1 out of 4 people found this review helpful.

    Was this review helpful? Yes  No   Report this review
  • Anonymous

    Posted September 3, 2012

    Classic

    Look just because you're not smart enough to get it doesn't mean it is a bad horrible book. You haven't even read it so you can't say you hate it. So shutup.
    This is a classic and you should read it.

    1 out of 2 people found this review helpful.

    Was this review helpful? Yes  No   Report this review
  • Anonymous

    Posted May 20, 2012

    gross

    tooo much romance

    1 out of 5 people found this review helpful.

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  • Anonymous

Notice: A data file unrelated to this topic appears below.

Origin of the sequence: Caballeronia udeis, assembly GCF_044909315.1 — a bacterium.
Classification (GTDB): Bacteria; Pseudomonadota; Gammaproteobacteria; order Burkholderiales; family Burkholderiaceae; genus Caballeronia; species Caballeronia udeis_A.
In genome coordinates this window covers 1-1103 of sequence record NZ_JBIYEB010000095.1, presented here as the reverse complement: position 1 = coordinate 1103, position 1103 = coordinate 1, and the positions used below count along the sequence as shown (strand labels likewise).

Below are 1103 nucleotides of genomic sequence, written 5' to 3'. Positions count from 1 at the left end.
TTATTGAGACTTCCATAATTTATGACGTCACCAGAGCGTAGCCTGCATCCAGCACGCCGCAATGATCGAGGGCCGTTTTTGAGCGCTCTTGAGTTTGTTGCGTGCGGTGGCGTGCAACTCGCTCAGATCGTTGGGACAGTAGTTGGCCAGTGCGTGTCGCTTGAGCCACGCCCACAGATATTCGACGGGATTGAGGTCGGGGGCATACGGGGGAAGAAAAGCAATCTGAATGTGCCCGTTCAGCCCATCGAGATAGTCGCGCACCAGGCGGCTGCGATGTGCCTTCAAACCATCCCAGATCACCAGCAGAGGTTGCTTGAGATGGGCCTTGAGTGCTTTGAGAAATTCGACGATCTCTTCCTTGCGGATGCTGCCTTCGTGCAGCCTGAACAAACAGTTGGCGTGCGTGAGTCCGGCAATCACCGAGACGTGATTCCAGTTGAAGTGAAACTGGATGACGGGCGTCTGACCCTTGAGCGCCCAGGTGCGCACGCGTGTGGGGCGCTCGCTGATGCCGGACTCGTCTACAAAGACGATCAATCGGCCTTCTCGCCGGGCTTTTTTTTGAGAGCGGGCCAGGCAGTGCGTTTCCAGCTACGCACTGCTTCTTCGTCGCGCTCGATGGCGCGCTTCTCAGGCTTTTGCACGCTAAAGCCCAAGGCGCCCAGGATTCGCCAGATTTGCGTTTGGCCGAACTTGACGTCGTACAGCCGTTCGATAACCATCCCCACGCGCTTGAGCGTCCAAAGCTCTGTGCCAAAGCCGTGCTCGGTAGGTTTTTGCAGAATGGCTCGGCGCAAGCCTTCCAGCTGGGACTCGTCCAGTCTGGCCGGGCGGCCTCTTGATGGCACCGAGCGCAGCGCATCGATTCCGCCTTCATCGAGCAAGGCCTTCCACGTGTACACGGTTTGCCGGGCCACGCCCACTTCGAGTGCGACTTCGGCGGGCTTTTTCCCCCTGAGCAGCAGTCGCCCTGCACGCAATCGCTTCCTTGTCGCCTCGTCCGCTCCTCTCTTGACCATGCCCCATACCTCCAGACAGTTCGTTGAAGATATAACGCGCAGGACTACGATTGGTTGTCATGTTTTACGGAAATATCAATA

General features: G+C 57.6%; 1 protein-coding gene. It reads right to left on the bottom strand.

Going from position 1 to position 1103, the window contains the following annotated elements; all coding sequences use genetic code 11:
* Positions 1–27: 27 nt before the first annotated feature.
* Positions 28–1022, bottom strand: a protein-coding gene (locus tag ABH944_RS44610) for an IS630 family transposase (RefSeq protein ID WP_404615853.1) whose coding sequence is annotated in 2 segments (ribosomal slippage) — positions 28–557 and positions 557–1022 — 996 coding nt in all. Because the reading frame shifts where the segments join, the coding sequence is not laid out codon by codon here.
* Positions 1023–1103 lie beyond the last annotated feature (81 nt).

Posted May 7, 2012

    Terrible

    This book is a joke i can not follow along donot get ever

    1 out of 5 people found this review helpful.

    Was this review helpful? Yes  No   Report this review
  • Anonymous

    Posted April 10, 2012

    To great

    What do u mean you're in it?

    1 out of 5 people found this review helpful.

    Was this review helpful? Yes  No   Report this review
See All Sort by: Showing 1 – 20 of 683 Customer Reviews